As with seed exchanges, if you’re interested in a specific genre of plant, then seeking out and joining a national plant society that celebrates that plant is a great place to start.
The Alpine Garden Society and Scottish Rock Garden Club are your first port of call if you’re interested in alpines.
Membership of these societies will increase your knowledge of rare plants and open up opportunities to source seeds, cutting and plants. The cost is often minimal – for the AGS, single membership costs just £36 per year.
If it’s cyclamens you like then join the Cyclamen Society. Are cacti your thing? Why not join the British Cactus and Succulent Society?
Members of these societies are repositories of knowledge and their expertise is shared freely with other members. Joining will link you to these people, helping you to develop your own knowledge and give you access to rare plants through their seed exchanges and plant fairs.
Swapping seeds, bulbs, cuttings and potted plants is meat and drink to passionate gardeners. Many of the rare plants gracing my garden were gifts or plant swaps from members of my local Alpine Garden Society group.
Being a member of a local group is different from being a member of a national plant society. It puts you in touch with other plant enthusiasts in your local area and often gives you the chance to meet up with them in person for garden visits and rare plant swaps.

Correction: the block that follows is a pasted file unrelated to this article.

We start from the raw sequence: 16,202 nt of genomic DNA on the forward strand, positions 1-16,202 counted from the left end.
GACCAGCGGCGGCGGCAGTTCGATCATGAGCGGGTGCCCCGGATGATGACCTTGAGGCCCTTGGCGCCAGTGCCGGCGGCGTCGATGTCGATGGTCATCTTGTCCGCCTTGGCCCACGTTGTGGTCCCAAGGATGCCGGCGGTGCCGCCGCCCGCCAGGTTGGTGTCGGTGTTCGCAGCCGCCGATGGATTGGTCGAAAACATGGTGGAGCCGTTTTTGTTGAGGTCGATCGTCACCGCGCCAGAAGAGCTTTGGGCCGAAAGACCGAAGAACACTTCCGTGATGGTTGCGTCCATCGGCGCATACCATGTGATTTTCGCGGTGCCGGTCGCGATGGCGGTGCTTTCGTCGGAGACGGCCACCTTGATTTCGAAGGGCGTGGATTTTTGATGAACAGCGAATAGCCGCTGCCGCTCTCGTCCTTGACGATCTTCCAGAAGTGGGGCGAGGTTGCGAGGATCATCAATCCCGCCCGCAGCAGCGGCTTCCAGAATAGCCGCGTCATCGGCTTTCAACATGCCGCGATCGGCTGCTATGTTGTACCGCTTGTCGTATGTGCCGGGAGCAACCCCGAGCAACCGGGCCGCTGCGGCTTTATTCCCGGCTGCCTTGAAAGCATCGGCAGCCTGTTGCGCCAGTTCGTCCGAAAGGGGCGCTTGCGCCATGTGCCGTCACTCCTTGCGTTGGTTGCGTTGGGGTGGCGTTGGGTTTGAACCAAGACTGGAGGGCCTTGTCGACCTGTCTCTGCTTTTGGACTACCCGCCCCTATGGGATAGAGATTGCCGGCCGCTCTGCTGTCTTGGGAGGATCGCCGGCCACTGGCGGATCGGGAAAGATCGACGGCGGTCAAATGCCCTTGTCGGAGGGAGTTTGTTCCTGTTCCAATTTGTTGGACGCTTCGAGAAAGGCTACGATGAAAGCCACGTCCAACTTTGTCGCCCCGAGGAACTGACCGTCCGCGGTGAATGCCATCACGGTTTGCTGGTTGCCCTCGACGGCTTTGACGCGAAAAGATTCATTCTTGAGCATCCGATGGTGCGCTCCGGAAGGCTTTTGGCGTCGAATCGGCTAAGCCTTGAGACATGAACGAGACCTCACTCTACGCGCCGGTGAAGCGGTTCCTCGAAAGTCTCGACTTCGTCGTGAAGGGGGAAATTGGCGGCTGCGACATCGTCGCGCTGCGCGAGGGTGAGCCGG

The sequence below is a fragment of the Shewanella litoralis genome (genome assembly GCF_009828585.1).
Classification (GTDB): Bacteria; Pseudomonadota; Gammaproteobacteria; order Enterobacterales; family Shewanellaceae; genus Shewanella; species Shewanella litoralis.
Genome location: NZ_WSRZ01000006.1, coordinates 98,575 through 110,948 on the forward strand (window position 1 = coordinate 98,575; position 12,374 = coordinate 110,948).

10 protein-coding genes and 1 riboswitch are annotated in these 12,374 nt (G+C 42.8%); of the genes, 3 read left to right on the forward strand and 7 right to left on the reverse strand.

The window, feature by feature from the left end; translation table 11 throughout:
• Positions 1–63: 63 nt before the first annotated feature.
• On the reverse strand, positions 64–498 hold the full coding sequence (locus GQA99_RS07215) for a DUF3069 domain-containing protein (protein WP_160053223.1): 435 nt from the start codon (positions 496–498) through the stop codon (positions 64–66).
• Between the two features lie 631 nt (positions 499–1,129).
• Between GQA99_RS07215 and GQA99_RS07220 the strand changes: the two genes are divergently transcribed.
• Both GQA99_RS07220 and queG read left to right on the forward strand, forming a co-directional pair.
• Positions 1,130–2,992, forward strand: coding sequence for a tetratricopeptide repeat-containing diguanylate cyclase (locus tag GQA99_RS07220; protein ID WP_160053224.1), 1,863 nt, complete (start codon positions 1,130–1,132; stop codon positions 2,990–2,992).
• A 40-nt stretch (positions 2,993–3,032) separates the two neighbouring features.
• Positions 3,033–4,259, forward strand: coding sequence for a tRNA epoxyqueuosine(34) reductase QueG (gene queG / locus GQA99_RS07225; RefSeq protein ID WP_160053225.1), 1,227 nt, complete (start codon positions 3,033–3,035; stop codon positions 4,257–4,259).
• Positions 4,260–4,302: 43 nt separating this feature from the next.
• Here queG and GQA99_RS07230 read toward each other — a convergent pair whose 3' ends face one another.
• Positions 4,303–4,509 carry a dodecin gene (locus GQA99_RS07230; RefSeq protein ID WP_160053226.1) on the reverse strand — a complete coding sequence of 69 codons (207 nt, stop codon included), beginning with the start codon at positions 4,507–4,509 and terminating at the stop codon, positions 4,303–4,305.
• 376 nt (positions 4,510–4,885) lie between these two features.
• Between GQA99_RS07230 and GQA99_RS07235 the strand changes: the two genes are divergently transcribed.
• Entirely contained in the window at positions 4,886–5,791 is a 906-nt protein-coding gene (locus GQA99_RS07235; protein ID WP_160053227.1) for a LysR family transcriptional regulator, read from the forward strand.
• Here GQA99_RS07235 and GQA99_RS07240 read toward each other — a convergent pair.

Members often open up their gardens for tours and many will use this as an opportunity to sell excess plants or snip off a cutting for you to take home.
My local AGS group often has a sales table where members bring along rare plants and cuttings to sell. At the moment, many are also offering virtual events for their members!
Group members are also generous with their knowledge – they’ll tell you more about a plant, how they grow it, what’s gone wrong and what has worked for them.
They will tell you where they bought something, when a garden sale or plant fair is coming up and may even keep an eye out for a rare plant you’re looking for and pick one up at a sale you’re unable to attend.
Banish your shyness and join your local group. You will find people from all different backgrounds who share something with you – a passion for plants.
Of course, some plants are so rare that they’re only grown by a handful of collectors or institutions concerned with conservation.
These may be protected in the wild with only small amounts of responsibly-sourced plant material in circulation. Some may be so tricky that only a few talented growers have learned how to keep them going.
I call these “rarer than hen’s teeth” varieties and most of us will not – and should not – be in the market for them.
The need to possess can be unacceptably strong amongst some people. Plant thefts, illegal cutting taking and seed collection have become a sad reality.
RHS Wisley has had to install a locked cabinet in the alpine house behind which they display rarer specimens. It is up to everyone to think carefully about what they’re growing and where they’re getting their plants from.
For good reasons, I leave the hen’s teeth varieties in the hands of the experts but I still find more unusual plants to grow than I can ever have room for.
Use these five top tips to find the rare plants of your dreams and give your garden the ‘wow’ factor.